Edge of Tomorrow and the Game of Success

Given the film’s sudden barrage of praise and good reviews, I’m not afraid to say it anymore: Edge of Tomorrow was super great.

Described by some as a some combination of Starship Troopers-meets-Band of Brothers (although, let’s be honest, BoB is largely a yellow series while Edge is decidedly blue—more on that another day), I sat down to a film suspect to cliché, but ultimately fortified by excellent writing, thrilling action sequences, and beautiful animation. Even some pinpoint acting from Tom Cruise as Major William Cage, and definitely in Emily Blunt‘s Rita Vrataski.

Naysayers doubted me when I said the trailer looked promising, and where are they now? Probably at the movies, wondering how they could ever doubt me again.

I feel as if I should start off with the first big impression set upon me in the theatre, and I must warn you, it’s super nerdy and kind of a throwback. The alien antagonists in the film, a bio-mechanical race called Mimics, struck me right away as a stunning combo of design and animation. Their shape both menacing and elegant, I couldn’t help my recollection of another group of radiant, volcanic creatures from another world—the monsters of The Legend of Zelda: Twilight Princess. Srsly.

Image
One of Edge of Tomorrow‘s Mimics as designed by Kevin Jenkins.
HH_Shadow_Beast
And here, an early design for Twilight Princess‘ roving Shadow Beasts.

Not completely dissimilar. Especially when facing the Mimic against many of Twilight Princess‘ monsters, aglow with strips of bioluminescence and obsidian armor, whipped into movements both viper-quick and graceful, I wondered right away if Edge designers had found some inspiration there. The answer as of now seems like no —at least not exactly—but I’m obviously not the first person to view Edge as a testament to the imagery of video games. In fact, it’s basically the main idea.

Empire Magazine‘s Dan Jolin wrote an especially thoughtful review on Edge and its relationship to video games, cataloguing many of the film’s critical scenes into “save points” and “end-of-game bosses,” and noting the film’s structure of increasingly difficult levels. Jolin continues:

Part of this is through [Cage’s] power of recollection, plus development of muscle-memory: step left to avoid explosion here, shoot right to eliminate incoming mimic there—every repeated battle is pre-programmed, so he just has to learn the patterns. Then part of it is through a more straightforward regime of personal improvement—or ‘levelling up’—which comes via Cage ‘unlocking new content’. Having mastered the timing of a roll between a truck’s wheels in one amusing and novel sequence, he is rewarded with access to a trainer (Emily Blunt as seasoned soldier Rita Vrataski) who not only provides him with the necessary information to progress to new ‘levels’, but also enables him to ‘spend’ his ‘experience points’ in her automated dojo.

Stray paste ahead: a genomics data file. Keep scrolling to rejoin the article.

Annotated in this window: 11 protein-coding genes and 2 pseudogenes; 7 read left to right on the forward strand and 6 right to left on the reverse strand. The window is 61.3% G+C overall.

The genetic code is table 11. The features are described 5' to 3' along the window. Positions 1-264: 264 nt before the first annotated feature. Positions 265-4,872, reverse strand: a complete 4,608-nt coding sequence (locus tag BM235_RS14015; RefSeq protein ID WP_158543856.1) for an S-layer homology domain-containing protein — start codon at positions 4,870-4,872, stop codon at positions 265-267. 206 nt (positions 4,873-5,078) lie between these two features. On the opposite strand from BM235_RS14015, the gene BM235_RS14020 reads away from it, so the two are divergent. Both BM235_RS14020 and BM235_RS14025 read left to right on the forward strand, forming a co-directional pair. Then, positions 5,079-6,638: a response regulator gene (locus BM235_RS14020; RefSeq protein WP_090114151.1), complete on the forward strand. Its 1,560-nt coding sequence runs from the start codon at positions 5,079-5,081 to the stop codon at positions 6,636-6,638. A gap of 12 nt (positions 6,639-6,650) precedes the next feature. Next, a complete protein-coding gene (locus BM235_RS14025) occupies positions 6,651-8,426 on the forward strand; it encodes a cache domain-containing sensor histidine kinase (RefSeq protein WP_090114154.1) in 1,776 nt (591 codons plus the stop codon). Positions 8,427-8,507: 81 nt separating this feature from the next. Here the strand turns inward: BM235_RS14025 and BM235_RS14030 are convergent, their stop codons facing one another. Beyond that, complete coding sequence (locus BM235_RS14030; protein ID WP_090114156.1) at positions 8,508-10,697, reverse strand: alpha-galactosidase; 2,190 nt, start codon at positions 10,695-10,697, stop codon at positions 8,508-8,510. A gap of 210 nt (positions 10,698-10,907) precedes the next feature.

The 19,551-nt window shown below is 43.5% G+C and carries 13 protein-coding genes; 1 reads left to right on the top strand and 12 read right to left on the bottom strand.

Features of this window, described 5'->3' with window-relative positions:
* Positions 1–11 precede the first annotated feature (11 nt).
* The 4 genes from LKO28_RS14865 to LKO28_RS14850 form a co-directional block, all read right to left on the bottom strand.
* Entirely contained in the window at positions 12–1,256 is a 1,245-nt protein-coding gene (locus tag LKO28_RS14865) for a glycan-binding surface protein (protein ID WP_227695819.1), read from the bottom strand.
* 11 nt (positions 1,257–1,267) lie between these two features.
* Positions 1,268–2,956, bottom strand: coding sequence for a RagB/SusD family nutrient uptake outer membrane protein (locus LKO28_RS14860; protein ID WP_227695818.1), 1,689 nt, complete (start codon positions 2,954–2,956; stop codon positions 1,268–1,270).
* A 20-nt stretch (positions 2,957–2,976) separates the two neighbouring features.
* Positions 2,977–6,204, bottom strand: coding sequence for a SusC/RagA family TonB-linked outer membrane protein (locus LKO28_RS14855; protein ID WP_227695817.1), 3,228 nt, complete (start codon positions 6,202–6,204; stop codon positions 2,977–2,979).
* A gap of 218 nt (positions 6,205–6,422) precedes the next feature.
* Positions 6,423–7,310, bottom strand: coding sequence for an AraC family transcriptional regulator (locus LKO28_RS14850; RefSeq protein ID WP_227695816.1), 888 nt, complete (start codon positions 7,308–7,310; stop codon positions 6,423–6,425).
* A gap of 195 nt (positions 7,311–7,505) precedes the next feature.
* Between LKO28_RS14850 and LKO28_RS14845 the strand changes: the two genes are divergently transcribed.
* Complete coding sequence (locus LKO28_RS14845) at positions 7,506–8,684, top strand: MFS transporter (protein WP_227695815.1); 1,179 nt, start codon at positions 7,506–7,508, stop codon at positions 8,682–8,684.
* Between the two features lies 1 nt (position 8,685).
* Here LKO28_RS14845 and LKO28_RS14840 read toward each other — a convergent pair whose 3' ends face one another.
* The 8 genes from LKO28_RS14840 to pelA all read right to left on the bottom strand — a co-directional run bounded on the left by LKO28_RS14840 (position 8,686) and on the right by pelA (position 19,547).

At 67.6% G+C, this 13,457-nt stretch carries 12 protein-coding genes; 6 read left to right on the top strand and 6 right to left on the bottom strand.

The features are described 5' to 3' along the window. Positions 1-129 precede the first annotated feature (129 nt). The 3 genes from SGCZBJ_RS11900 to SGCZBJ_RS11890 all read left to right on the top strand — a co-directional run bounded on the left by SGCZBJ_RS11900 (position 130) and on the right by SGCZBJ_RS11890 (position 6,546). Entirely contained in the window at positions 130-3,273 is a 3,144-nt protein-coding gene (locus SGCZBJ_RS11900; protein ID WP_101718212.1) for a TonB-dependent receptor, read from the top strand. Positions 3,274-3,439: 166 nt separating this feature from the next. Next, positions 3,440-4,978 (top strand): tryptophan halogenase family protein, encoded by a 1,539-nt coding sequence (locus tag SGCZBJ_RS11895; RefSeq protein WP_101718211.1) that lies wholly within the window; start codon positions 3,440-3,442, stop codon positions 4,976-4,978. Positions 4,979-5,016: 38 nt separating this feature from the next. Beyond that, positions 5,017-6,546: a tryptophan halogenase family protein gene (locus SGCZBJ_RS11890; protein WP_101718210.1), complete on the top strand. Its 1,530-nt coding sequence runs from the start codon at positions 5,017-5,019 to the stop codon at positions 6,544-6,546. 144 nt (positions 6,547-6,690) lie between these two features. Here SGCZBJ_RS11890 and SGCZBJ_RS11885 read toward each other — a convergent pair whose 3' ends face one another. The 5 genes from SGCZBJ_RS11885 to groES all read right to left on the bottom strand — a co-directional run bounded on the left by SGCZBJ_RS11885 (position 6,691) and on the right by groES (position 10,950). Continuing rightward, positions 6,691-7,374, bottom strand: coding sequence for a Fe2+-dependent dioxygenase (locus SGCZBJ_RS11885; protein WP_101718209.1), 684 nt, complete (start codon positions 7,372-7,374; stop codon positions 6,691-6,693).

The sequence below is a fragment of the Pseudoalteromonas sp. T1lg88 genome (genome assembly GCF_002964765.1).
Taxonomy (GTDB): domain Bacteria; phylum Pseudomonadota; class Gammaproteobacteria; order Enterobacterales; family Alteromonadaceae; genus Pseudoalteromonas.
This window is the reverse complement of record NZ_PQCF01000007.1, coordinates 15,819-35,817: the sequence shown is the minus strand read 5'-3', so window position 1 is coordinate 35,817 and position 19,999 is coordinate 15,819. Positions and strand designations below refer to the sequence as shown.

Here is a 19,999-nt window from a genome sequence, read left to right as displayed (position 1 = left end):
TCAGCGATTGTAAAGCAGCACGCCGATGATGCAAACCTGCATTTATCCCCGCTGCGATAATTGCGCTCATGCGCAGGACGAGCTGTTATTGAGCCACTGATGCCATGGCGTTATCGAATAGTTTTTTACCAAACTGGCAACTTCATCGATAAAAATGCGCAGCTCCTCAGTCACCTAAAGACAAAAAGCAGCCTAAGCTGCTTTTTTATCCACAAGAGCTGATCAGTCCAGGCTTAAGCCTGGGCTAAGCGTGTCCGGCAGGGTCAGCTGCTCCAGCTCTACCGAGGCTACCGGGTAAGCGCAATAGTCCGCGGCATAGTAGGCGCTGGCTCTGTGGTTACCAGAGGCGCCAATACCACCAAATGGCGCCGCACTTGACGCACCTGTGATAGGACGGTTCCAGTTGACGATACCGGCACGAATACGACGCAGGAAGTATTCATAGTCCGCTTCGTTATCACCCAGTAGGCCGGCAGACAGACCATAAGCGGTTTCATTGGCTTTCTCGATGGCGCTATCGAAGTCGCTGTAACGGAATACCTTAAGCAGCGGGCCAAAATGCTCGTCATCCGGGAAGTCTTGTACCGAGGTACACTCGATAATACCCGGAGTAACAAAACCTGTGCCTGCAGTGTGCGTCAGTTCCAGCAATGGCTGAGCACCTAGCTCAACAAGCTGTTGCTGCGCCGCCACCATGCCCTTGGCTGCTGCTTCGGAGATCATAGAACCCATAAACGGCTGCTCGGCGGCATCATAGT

I love this! If only director Doug Liman employed this same clarity and purpose in Jumper

Don't listen to him, Hayden!
It’s like they already know that this is a bad idea…

Honestly, though, I do remove a lot of credit from the director in these situations and hand what’s due over to the writer, or in this case to Hiroshi Sakurazaka, the creator behind source material All You Need is Kill. (Can’t say I miss that title, though).

Maybe not even to Sakurazaka, exactly, but to the gears of his plot. Screenwriting classes teach us to look for the three-act structure, to flow between the stages of a hero’s journey with world-hopping events and critical emotional turning points. All of that is very useful knowledge to have. But when I think of plots matched to Edge‘s strength but lacking in development–*cough cough* The Maze Runner–I can’t help but imagine the usefulness of video games’ punishment-reward system of progress. Edge lacks a ticking time bomb element to keep its audience interested (Cage essentially has an infinite amount of time to complete his quest, so no one’s worried about much else but a [SPOILER ALERT] blood transfusion), but the volume of obstacles placed in the hero’s way, the maturity with which he approaches each new awakening—that’s what seems to have strung everyone along to this surprise hit. The concept that no one moves forward without a little pain is true to life, true to storytelling, and definitely true, I think, to the psyche of many artists.

Way to make it work, Tom.
Way to make it work, Tom.

Plus, I really dig the mirror Edge held to the infamous Battle of Verdun. As an aspiring history buff, I thought the element of nostalgic, legendary destruction exquisite among the brute chaos of an imaginary war. Maybe it’s the Romantic in me.

If you have no idea what I’m talking about, then please view Edge of Tomorrow‘s trailer below. And for those of you who have already seen the whole thing (or not), feel free to comment your thoughts!

Peace out.

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